Close to Home: Think twice before buying replica guns this holiday

  • Santa Rosa Police Lt. Lance Badger holds an actual AK-47, left, next to a replica airsoft model carried by Andy Lopez, 13, when he was killed on Oct. 22 (JOHN BURGESS / The Press Democrat)

Eight weeks have passed since the death of Andy Lopez. The community has expressed strong emotions and demands for action to ensure such a tragedy not be repeated. My colleagues and I share the community's grief over Andy's death and have begun to move forward on 20 separate strategies to build a stronger community and to prevent future tragedies.

We have established a community task force to advise the Board of Supervisors how best to establish an independent review board. We have authorized the purchase of lapel cameras for sheriff's deputies and initiated work on the creation of a much-needed community park in the Moorland neighborhood. We also have formed an ad hoc committee to engage the city on the long overdue annexation of southwest Santa Rosa.

And now, with Christmas just a few days away, we have an opportunity to collectively address another key issue raised in this tragic event — the danger associated with replica weapons. We can't ignore the role that a “toy” explicitly designed to resemble an AK-47 assault weapon played in this tragedy. No doubt we will learn more when the investigation is complete, but we have an opportunity now, particularly during the holidays, to help prevent a similar tragedy.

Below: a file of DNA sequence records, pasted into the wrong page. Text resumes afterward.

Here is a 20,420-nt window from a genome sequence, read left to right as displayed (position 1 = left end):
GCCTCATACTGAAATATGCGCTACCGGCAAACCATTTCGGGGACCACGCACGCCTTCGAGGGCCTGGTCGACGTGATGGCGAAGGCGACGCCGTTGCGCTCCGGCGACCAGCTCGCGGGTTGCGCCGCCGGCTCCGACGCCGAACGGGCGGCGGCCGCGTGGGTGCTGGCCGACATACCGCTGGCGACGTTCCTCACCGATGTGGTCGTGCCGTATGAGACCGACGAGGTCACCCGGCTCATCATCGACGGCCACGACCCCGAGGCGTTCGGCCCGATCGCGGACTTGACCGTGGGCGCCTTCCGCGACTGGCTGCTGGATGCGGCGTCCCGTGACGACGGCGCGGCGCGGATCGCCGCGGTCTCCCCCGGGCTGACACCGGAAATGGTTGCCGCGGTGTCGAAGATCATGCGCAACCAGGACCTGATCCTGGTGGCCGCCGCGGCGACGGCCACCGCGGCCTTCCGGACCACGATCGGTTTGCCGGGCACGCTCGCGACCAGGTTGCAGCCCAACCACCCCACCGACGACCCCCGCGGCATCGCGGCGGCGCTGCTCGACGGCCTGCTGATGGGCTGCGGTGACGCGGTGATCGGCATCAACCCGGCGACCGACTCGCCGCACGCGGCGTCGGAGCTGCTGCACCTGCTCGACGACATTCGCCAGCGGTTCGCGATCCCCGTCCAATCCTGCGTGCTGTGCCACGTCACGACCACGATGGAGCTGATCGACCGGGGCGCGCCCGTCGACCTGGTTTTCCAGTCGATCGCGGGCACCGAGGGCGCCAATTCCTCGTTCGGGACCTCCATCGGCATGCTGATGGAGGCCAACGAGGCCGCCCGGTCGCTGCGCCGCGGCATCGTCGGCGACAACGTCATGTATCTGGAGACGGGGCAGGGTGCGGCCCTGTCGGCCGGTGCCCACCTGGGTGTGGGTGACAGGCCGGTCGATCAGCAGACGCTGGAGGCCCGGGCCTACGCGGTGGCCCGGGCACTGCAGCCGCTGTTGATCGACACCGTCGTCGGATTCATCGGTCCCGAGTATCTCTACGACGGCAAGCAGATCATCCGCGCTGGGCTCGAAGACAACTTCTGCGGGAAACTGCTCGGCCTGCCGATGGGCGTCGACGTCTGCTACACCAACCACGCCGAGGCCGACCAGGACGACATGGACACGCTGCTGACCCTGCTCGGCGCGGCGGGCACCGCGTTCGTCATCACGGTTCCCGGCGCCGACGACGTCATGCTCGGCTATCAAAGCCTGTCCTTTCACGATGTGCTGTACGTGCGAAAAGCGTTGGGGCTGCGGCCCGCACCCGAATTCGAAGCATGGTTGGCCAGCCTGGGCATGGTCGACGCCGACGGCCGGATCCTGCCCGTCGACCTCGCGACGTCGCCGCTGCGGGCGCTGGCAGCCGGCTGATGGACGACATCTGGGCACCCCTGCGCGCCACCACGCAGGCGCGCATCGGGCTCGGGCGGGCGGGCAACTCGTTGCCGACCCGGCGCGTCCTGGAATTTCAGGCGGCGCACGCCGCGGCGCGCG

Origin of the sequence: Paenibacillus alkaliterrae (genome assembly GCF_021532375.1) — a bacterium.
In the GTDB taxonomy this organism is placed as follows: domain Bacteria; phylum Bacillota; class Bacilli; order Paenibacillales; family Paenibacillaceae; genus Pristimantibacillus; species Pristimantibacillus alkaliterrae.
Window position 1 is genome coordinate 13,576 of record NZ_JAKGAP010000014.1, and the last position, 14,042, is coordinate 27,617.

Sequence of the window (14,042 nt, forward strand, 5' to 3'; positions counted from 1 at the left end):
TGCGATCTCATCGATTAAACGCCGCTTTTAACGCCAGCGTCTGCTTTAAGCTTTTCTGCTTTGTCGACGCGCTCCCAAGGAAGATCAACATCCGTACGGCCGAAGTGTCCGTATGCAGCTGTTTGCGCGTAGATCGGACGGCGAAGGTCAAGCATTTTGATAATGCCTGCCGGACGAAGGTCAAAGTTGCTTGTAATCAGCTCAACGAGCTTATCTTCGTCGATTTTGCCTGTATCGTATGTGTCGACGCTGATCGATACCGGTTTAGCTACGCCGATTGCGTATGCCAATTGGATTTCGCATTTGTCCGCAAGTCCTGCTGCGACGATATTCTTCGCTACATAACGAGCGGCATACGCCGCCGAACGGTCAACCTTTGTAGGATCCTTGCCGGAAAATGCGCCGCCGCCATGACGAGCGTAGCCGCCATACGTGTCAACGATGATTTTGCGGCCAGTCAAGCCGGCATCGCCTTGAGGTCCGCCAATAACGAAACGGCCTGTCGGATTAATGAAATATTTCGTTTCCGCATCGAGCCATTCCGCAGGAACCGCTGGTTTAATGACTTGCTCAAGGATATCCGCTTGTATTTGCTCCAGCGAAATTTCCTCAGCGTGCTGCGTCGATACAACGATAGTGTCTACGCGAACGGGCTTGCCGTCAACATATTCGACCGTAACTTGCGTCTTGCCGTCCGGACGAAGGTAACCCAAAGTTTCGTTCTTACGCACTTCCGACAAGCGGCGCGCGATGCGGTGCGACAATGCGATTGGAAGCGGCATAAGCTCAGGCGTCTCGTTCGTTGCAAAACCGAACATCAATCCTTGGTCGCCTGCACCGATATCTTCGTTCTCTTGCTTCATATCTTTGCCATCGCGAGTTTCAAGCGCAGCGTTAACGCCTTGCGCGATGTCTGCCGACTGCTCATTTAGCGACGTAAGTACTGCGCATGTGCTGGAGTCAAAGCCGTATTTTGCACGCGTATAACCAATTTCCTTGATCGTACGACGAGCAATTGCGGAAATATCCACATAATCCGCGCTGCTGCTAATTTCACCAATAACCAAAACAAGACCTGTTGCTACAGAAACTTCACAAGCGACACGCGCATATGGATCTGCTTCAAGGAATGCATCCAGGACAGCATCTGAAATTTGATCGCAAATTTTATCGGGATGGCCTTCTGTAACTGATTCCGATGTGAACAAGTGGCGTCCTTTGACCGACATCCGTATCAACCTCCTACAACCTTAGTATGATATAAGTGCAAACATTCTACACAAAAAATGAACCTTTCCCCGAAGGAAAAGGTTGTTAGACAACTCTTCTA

The Board of Supervisors' legislative platform includes language advocating regulation of replica weapons in the hope of preventing the tragic circumstances that can occur when these toys look just like real firearms. We are also reaching out to the manufacturers and retailers of replica weapons in the hope that Andy's death may provide the impetus to work together for sensible regulations.

Simply put, all of us need to make sure replica weapons are clearly distinguishable from real guns for the benefit of our community, including law enforcement. Current regulations require only small orange tips be placed on some of these toys which may or may not be visible at night or from long distances. In addition, these tips, many added postproduction, can be easily removed or even break off. We need to do more to protect our children.

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